There’s a big difference in requiring a photo ID to board an airplane and the right to vote. Voting in America is a precious right; eligibility is established in the United States Constitution, its amendments, by state laws and by various acts of Congress. Because the Constitution does not have particular language on voting except for the Fourteenth Amendment (1868), the Fifteen Amendment (1870) , the Nineteenth Amendment (1920), the Twenty-Fourth Amendment (1964) and the Twenty-Sixth Amendment (1971), the states have wide discretion to establish the legal qualifications for voting.
The Voting Rights Act of 1965 was a very hard-fought law that sought to end the decades of Jim Crow voting restrictions of African-Americans living in the South particularly. In 1964 fewer than half of all registered African-Americans living in the Jim Crow South were eligible to vote. Now 70% of African-Americans are registered to vote. About 65% of registered African-Americans voted in the last two presidential elections.
Even those statistics, being promising, are under a vicious attack in an effort to restrict voting. It is no surprise that most of the states that have recently passed onerous voting restrictions have governments that are overwhelmingly controlled by Republicans. There are easily accessible videos to view in which state legislators in Pennsylvania, Wisconsin and the Deep South have candidly said out loud that with voting restriction laws in place — laws shortening voter registration dates and times, laws eliminating or drastically curtailing early voting — African-Americans, Hispanics and persons of color, the disabled and the poor will not have the ability to cast votes. The poorly hidden purpose of the voting restrictions is clear — to limit those who are more likely to vote Democrat.
In 2013, the U.S. Supreme Court devastated the strengths of the Voting Rights Act in the Supreme Court case of Shelby County v. Holder. In that case Section 5 of the Voting Rights Act was stricken. That section had required states with a history of discriminatory voting restrictions to seek federal permission, “pre-clearance,” before the state could change its voting laws.
The state of Alabama argued that Section 5 was outdated and unnecessary. It maintained that Alabama’s past racist history was no more in that it would not limit voting to anyone based on race. Without this section of the Act those states, mostly in the Deep South, have no federal oversight. In fact lawmakers in states like Mississippi, North Carolina, Virginia, Texas and Alabama almost immediately passed laws they knew would depress voter turnout by making it difficult to register to vote. Texas has the most onerous of voting laws, now that Section 5 is out of its way.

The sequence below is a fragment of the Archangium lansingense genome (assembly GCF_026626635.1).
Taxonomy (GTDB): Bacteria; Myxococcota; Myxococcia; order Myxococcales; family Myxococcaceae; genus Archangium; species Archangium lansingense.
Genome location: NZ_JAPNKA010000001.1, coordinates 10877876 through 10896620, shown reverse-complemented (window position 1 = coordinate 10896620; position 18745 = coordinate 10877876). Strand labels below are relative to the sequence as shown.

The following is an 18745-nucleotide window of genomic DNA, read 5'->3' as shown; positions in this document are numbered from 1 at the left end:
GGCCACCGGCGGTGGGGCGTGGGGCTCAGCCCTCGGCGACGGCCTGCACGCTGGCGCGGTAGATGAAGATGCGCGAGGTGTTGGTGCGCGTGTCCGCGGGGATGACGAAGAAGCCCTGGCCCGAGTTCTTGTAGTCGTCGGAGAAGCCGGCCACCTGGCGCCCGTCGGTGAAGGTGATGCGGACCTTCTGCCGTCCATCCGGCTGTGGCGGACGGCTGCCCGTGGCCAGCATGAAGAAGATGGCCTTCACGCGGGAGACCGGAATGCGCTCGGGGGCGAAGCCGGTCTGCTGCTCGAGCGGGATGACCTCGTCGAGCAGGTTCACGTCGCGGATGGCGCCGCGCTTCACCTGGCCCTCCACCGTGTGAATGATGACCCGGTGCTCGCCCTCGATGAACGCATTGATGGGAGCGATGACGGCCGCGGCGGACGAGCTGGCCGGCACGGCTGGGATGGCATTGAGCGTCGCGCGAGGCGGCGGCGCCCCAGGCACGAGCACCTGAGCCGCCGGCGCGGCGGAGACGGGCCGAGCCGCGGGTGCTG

It has been reported that as many as 500,000 registered voters in Texas will be turned away from polls because they lack the special ID. Wisconsin, which before Gov. Scott Walker pushed through their stringent voting laws, proudly had one the country’s most open and encouraging voting laws. Now about 200,000 of it citizens will be barred from voting because they lack the required ID mandated by the Republican-run state government.
The result is a decrease in minority voting in many states, and the decline has been documented. In the 2014 elections, there was a marked decrease in the numbers of African-Americans voters compared to the 2010 elections. That decrease, not surprisingly, shows up in four southern states that included Texas, Alabama, Virginia and Georgia. What’s also stunning in the decline of voters of color is the fact that the population of persons of color in those states has risen sharply.
The talk is that voter restriction laws were enacted to prevent “widespread” voter fraud by dead people voting, people voting under different names or voting more than once. There is absolutely no evidence of any wave of voter abuse anywhere. Voter fraud is virtually non-existent.
In eleven states there are laws on the books that prevent a registered voter from casting a ballot without a strict photo ID. These laws are under scrutiny for being unconstitutional in that they are oppressive with the motive, not well-hidden, to keep the poor, the young, the disabled, the elderly and persons of color out of voting booths.
Citizens of states across the country must encourage changes to make it easier for people to vote. Reforms such as on-line registration, same-day registration, access for the disabled and the poor are needed to expand voter turnout and eligibility. One note of optimism in this area comes from Montana where in 2014 an organized legislative referendum would have eliminated same-day voter registration. A coalition of advocates worked to defeat that measure.
There’s much to do to make sure that citizens have their right to vote without restriction.
Robert D. Kreisman of Kreisman Law Offices chairs the subcommittee, Administration of Justice, at the Union League Club of Chicago. Kreisman Law Offices has been handling civil trial matters for individuals, families and businesses for more than 40 years.
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